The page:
Since the inception of Political Science, in classical Greece, political
scientists have displayed a willingness to evaluate the political
phenomena with which they were confronted. The earliest trend in
Political Science was thus marked by its theoretical and normative
nature, supported by a theosentric humanism.
The establishment of the national state was followed by a
superficialization from theosentric humanism to anthroposentric
humanism, in which the temporary and secular aspects of human
existence were stressed.
Along with the natural sciences, seventeenth-century Political Science
saw a development towards empiricism, which culminated in positivism
and behavioralism. Together with a concomitant rise of messianic
Socialism, this posed a definite threat to the theoretical and normative
perspectives of Political Science.
Totalitarianism, however, halted this process and a return to the
theoretical and the normative basis can now be observed.
In everyday politics, the question of what ought to be should also be
posed, especially the question whether South African citizens are
adequately equipped to handle their complex democratic rights and
duties and whether or not more should be done in this respect.
Democracy, as a form of government, is dependent on the participation
of the common citizen, but the quality of participation is of the utmost
importance, and therefore participation should also be tempered by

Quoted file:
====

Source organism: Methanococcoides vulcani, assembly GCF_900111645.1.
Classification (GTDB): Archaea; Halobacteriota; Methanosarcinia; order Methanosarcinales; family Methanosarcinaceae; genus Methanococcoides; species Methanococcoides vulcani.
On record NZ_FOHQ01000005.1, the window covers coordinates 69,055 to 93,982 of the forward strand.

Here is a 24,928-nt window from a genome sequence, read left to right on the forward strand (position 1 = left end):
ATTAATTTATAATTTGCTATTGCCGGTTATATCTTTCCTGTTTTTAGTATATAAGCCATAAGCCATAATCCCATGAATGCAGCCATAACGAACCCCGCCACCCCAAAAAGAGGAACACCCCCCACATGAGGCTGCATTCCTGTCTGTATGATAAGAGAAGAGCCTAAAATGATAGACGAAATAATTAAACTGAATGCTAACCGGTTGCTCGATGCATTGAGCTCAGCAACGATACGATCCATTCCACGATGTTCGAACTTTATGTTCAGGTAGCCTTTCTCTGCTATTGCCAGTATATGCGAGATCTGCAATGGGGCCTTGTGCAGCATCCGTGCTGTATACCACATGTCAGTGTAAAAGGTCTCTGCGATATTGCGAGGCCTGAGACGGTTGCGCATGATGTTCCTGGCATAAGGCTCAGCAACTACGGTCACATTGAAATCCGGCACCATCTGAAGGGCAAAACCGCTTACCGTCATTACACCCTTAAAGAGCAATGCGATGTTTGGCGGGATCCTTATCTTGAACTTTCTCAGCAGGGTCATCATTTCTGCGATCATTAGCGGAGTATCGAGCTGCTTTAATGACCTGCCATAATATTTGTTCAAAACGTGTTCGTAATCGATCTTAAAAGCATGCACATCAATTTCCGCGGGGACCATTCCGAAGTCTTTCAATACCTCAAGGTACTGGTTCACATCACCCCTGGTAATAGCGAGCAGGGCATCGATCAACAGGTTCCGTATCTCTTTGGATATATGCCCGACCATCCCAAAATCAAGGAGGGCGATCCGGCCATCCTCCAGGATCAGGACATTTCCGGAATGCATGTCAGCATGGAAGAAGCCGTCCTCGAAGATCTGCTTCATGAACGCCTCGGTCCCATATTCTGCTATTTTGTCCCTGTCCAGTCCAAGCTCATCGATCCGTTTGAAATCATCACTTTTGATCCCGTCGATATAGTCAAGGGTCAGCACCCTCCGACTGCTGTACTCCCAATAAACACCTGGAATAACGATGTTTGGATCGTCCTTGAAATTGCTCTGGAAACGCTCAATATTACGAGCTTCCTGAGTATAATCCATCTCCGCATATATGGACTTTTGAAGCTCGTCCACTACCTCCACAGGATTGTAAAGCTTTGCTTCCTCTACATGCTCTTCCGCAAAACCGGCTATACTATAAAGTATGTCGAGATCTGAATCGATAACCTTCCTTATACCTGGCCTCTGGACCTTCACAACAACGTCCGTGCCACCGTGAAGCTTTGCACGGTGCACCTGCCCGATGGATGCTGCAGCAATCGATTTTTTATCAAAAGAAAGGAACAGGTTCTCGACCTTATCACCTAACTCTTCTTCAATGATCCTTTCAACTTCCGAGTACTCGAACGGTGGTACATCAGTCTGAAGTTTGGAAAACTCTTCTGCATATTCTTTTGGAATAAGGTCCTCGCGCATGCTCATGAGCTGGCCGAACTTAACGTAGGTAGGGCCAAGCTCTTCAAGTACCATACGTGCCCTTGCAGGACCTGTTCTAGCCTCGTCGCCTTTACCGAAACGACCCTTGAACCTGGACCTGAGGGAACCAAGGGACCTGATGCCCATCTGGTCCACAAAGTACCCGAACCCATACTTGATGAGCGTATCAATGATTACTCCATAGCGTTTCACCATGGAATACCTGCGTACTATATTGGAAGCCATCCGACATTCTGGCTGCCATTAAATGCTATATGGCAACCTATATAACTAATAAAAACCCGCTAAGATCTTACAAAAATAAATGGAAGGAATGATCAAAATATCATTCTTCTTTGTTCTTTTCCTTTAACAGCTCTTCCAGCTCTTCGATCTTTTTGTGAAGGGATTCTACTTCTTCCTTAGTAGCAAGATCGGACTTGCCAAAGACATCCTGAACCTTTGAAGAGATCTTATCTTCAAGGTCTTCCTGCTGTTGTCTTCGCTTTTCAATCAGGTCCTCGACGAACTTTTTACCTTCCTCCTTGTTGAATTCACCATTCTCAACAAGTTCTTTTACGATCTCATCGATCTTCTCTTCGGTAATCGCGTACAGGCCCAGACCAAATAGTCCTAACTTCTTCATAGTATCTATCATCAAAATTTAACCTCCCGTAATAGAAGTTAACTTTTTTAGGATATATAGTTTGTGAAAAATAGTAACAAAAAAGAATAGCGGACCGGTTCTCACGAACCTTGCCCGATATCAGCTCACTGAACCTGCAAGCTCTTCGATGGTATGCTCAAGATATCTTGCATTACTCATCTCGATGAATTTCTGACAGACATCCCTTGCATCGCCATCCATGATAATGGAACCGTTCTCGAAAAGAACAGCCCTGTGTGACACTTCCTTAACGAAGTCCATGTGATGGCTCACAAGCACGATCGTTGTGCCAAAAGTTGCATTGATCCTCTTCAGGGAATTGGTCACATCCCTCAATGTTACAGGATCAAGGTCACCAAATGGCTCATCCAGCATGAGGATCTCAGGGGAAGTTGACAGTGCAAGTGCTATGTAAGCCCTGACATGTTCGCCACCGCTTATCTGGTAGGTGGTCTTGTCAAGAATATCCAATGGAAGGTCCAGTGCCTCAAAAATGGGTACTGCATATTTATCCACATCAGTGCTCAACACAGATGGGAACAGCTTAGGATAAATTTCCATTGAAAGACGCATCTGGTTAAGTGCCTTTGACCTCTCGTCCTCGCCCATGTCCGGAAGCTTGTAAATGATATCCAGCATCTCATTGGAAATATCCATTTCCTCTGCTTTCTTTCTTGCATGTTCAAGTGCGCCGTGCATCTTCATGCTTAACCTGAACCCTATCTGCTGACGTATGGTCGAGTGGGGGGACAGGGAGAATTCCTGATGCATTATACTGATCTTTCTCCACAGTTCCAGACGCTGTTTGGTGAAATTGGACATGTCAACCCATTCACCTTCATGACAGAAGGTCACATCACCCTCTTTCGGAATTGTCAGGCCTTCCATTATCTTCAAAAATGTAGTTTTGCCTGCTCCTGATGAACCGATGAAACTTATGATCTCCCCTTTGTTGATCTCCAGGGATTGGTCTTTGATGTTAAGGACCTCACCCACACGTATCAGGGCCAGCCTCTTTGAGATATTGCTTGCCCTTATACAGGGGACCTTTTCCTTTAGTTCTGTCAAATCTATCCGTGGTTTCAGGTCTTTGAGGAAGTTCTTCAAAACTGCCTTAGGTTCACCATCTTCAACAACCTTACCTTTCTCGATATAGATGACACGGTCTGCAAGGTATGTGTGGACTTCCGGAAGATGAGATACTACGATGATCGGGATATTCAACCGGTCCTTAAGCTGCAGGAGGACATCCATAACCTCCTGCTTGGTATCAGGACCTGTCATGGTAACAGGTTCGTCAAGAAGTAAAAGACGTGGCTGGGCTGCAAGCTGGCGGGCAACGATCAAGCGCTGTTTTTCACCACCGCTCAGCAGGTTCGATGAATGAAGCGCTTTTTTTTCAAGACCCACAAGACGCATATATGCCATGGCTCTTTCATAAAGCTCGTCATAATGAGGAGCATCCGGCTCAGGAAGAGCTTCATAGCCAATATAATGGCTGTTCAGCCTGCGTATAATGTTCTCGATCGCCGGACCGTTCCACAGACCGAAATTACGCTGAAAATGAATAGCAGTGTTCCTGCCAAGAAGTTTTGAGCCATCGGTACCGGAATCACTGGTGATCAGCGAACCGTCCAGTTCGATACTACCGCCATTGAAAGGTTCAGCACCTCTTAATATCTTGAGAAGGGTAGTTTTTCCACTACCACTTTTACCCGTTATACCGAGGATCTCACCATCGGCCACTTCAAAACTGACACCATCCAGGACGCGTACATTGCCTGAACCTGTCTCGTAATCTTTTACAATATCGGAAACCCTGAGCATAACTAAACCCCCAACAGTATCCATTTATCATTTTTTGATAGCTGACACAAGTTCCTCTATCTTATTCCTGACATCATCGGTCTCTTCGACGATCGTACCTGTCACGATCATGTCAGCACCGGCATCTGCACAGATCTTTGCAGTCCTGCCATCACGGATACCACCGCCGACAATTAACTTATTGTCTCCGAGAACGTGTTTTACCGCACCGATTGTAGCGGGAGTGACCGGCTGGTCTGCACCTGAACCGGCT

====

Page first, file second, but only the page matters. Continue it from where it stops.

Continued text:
The requirements set to democratic political participation do not always
emanate from human nature, as seemingly opposed demands are put to
it. Thus, the citizen is expected to act in accordance with reason, but not
all political aspirations and goals can withstand a test by reason alone.
Emotional considerations therefore have to moderate rational judgements.
As reason is coupled to reality by emotion, emotional reactions have, in
turn, to be controlled by rational considerations.
Likewise, a balance between individuality and the obligations stemming
from membership of a community has to be achieved, much in the same
way as liberty and authority have to be harmoniously co-ordinated.
In the end, democracy as a form of government can only function
successfully when citizens display moderate, balanced attitudes
towards political problems. Such attitudes can only be cultivated
against a background of knowledge of political techniques, their limits
and alternatives, as well as an awareness of human limitations and
fallibility. This, in turn, can only be achieved when the child acquires a
political awareness and an orientation towards political judgement.
Political scientists in the Republic of South Africa should therefore
endeavour to obtain wider recognition of Political Science as a subject
in educational programmes. Educational authorities providing such
schooling will be enabling the child to acquire a sound basis for
exercizing political rights in later life and discharging the obligations
arising from such rights. Every citizen should accept personal
responsibility for the successful functioning of a democratic political
system, but only a well-equipped citizen can accept such responsibility.
The solutions to South Africa's problems are essentially of a political
nature. Government alone cannot achieve much. Modern Political
Science therefore has the task of searching for political truth, without
being dogmatic about method or approach. Utilizing knowledge and
insights thus provided, every citizen should, from childhood already, be
enabled to discharge his political duties and obligations. Only then can
the utilitarian maxim of the greatest happiness for the greatest number
be achieved. To the attainment of this goal the Department of Political
Science and International Politics at the University of Pretoria is